The importance of brake maintenance is not lost on many drivers, nor those in a position of maintaining or servicing vehicles. Proper maintenance ensures issues are caught in a timely manner, keeping everyone on the road safer and reducing the chance of having to make a costly, unnecessary repair.
In the commercial driving industry, spot safety checks have highlighted the sheer number of drivers on the road with underperforming or poorly maintained braking systems. In some of the spot checks, the brake system was compromised and in need of outright repair; in others, the brakes just needed a bit of adjusting. Either way, forgoing brake maintenance and adjustments creates unsafe conditions for the driver as well as everyone around them on the road. Poor brake performance is one of the most common reasons for commercial vehicles to be pulled off the road, and accounts for a significant proportion of service appointments among the average daily driver.
Regular brake maintenance activities might be lumped in with other service on a vehicle, and typically includes checking the thickness of brake pads, observing for unusual wear and making sure brake fluid levels are adequate. The usual recommendation for routine brake service on a passenger vehicle is every 10-12,000 miles, or more frequently if the vehicle is used for towing or hauling heavy loads. Both of these things can cause increased wear on the brakes, as can intense or prolonged braking even without added weight. However, there are certain signs that indicate a driver's brakes might need adjusting sooner, including a grinding noise when they brake, shaking of the wheel during braking, or decreased responsiveness to pressure on the brake pedal.
Adjusting disc and drum brakes
In addition to regularly scheduled brake maintenance, it's also worth assessing whether adjustments are needed to optimize the safety and performance of a brake system, particularly if the warning signs discussed above are present. A major consideration for brake adjustment is that of running clearance, which can increase over time as brake pads and discs wear. The average car uses disc brakes on the front wheels and drum brakes on the back, and the two types of brakes are adjusted quite differently.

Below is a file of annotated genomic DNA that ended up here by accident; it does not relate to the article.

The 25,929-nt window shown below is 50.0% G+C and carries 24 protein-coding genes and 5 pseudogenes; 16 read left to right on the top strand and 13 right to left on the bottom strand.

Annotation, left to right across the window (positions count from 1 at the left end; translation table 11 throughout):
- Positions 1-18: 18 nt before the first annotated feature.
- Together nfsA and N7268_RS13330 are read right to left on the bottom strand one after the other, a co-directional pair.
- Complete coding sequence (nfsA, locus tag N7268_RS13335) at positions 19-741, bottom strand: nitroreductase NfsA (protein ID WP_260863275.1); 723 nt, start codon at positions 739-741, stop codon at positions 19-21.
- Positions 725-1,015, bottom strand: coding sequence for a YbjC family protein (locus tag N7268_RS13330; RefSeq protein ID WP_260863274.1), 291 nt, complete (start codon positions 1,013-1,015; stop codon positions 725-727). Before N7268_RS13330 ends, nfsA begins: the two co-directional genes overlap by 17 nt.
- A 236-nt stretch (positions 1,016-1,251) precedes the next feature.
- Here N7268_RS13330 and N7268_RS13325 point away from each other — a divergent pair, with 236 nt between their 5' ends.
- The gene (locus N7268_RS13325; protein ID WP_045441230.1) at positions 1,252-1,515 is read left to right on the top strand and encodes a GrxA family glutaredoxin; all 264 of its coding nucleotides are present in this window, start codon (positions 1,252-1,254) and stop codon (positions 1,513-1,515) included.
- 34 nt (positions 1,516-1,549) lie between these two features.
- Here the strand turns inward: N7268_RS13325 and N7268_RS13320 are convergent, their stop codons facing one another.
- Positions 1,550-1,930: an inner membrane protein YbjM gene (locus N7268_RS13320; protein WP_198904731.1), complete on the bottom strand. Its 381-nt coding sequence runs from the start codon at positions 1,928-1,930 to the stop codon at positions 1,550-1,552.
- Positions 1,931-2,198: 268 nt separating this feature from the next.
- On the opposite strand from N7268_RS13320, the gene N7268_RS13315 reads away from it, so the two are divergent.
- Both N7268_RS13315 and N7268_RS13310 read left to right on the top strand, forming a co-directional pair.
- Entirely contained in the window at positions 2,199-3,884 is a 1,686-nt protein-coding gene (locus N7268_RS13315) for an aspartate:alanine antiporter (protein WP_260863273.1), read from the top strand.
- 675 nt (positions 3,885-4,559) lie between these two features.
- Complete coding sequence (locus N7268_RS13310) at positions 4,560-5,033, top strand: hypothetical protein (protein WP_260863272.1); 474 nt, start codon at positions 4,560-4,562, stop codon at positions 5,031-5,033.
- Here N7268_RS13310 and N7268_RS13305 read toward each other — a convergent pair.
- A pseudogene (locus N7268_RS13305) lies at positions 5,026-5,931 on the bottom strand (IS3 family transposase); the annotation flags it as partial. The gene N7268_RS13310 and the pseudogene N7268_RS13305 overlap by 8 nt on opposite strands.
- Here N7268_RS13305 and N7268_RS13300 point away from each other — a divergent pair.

Air disc brakes are technically designed to adjust themselves every time they're used, but occasionally need a helping hand if they've just been changed or the caliper has been removed for whatever reason. In this case, it's a good practice to pump the brakes a few times with the car off, then once it's turned on, pump the brakes a few more times. This should "reset" the disc brakes. It never hurts to give them a chance to settle in by trying to gradually increase brake pressure for the first few stop lights or stop signs, rather than jamming on the brakes at the last minute (which isn't typically recommended under any circumstances).
Adjusting drum brakes involves a slightly different protocol. To adjust drum brakes, it's necessary to jack the car up and observe tire spin, which helps assess how tightly the brakes are adjusted. If they're too tight — in which case a tire would spin less than one-and-a-half rotations on its own when unweighted — consequences can include increased wear on brake shoes and drums. However, if the brakes aren't adjusted tight enough, a common observation is that when unweighted, the wheels might spin more than would otherwise be expected (greater than three turns on a standard car). In this case, a driver will have to exert more effort to brake (for example, pressing down harder on the brake pedal, and for a longer duration) or allow for a greater stopping distance.
Most drivers, as well as service providers, focus on brake maintenance procedures rather than considering whether adjustments to their brake system might also be helpful. When a brake system is properly adjusted, it not only increases safety, but also tends to reduce the frequency and cost of repairs.
Greening Associates, Inc. is available to serve as a resource to help educate drivers and service braking systems for vehicles of any description. Greening Testing Laboratories is a fully certified brake testing lab that provides a variety of brake testing services worldwide. Contact Greening for a complimentary consultation.